PROTEIN ENGINEERING IMPROVEMENTS TO ENZYME/PRODRUG THERAPY USING YEAST CYTOSINE DEAMINASE
Warren, Tiana D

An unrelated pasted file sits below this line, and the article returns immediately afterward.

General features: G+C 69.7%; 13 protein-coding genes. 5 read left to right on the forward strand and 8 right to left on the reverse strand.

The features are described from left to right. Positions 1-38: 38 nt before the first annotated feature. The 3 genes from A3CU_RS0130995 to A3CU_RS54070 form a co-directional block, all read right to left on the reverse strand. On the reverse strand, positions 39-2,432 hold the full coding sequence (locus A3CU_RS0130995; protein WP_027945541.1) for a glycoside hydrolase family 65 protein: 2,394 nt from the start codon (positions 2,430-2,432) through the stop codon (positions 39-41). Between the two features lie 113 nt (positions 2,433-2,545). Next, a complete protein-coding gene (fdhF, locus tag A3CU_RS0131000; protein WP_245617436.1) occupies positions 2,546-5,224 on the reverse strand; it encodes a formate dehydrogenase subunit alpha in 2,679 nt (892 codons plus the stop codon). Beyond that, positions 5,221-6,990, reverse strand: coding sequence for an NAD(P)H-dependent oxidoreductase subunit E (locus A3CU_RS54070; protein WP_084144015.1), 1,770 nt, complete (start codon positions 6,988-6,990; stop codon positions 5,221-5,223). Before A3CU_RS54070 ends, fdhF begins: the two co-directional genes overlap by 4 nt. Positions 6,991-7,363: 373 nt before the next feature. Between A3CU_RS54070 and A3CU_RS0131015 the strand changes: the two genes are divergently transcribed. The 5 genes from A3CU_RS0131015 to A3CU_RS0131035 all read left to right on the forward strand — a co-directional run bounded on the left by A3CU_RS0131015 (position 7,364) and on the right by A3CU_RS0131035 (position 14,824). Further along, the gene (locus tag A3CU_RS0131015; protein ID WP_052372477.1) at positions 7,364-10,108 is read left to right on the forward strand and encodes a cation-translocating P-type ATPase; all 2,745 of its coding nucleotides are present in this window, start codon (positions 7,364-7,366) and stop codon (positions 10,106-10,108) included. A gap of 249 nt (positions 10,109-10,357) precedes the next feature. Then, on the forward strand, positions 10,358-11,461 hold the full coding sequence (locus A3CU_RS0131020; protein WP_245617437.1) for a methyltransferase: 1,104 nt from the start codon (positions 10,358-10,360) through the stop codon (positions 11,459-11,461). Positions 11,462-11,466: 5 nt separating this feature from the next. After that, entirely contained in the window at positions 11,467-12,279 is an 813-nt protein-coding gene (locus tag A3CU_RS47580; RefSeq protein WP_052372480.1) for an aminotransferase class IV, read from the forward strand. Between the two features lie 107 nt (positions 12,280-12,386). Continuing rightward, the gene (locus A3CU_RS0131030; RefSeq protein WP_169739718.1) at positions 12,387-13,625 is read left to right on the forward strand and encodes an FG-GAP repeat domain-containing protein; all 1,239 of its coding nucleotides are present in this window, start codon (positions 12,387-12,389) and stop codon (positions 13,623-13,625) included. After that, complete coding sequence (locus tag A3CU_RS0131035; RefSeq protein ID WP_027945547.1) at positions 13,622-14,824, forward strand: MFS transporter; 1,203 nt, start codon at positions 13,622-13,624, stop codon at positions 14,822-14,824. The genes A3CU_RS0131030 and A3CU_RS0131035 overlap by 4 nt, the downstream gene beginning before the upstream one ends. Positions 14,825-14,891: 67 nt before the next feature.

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Gene-directed enzyme prodrug therapy (GDEPT) is a two-step process whereby the gene encoding a prodrug-converting enzyme is selectively delivered to tumor cells, followed by systemic administration of a nontoxic prodrug. Consequently, only cells that express the prodrug-converting enzyme (i.e. tumor cells) can convert the prodrug to its toxic form and induce cell death. One challenge of GDEPT is the inefficient transduction of tumor cells with the gene encoding the prodrug-converting enzyme, which limits the efficacy of this therapy. Using the yeast cytosine deaminase (CD)/5-fluorocytosine (5-FC) GDEPT system, I employ two separate strategies to mediate the challenges associated with targeted gene delivery. In the first approach, I performed mutagenesis studies to engineer a yCD mutant that increases the sensitivity of E. coli and mammalian cells to 5-fluorocytosine. An improved yCD variant should convert more 5-FC to 5-FU thus increasing cancer cell toxicity. Furthermore, increased 5-FU concentrations could potentially promote the bystander effect, which occurs when nearby, non-transduced tumor cells take up the 5-FU released by transduced tumor cells. In the second strategy, I fused yCD to HIF-1alpha, a well-established cancer marker in hypoxic tumors, to promote the degradation of the enzyme only in healthy cells experiencing normoxia, but allow its accumulation in hypoxia. In normoxia, select yCD-HIF-1alpha fusions were degraded via HIF-1alpha’s degradation pathway and were therefore present in negligible quantities. However, in mock-hypoxic cancer cells, where HIF-1alpha is not degraded, the yCD-HIF-1alpha fusion proteins accumulated to high levels and, upon administration of 5-FC, converted 5-FC to 5-FU within the cancer cell to induce apoptosis; therefore, increasing the therapeutic difference between normoxic and hypoxic cancer cells. This thesis discusses the progress, challenges, and future directions of my work.